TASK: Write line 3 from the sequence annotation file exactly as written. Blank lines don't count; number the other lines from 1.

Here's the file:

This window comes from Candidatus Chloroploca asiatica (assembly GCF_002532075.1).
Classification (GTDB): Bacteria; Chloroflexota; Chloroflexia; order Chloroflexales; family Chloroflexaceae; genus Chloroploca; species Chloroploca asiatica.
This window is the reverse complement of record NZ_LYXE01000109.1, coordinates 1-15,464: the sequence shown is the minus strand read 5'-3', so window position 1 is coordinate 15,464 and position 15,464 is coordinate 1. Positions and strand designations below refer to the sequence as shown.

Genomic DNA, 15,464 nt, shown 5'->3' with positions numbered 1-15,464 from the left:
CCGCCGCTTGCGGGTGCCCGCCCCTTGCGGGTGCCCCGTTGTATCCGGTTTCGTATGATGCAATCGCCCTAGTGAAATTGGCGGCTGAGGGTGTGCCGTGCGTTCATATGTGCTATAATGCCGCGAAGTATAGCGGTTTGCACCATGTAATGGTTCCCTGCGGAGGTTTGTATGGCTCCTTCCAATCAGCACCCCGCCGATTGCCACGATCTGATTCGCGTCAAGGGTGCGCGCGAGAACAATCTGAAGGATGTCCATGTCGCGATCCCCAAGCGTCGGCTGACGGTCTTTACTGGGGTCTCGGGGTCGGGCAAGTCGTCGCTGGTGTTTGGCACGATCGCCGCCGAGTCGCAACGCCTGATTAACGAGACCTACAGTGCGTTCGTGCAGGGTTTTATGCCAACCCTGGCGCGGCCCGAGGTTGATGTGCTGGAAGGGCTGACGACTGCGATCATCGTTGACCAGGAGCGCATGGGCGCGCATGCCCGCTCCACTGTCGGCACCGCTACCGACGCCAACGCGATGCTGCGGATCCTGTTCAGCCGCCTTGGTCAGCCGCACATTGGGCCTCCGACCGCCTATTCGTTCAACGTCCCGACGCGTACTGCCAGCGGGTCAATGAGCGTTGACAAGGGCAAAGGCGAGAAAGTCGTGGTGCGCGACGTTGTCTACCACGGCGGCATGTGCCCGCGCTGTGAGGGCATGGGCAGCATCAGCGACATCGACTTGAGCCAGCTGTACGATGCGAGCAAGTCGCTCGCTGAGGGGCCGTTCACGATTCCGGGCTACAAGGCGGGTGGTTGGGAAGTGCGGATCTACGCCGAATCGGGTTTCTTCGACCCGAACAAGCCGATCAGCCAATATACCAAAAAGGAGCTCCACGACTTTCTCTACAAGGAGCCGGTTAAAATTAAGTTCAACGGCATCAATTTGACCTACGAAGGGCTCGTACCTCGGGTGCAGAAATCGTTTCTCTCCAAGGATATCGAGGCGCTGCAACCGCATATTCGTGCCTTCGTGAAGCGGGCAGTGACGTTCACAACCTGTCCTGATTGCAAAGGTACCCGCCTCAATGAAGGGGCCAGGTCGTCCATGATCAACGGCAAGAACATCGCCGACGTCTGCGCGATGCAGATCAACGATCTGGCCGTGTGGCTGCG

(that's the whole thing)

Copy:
This window is the reverse complement of record NZ_LYXE01000109.1, coordinates 1-15,464: the sequence shown is the minus strand read 5'-3', so window position 1 is coordinate 15,464 and position 15,464 is coordinate 1. Positions and strand designations below refer to the sequence as shown.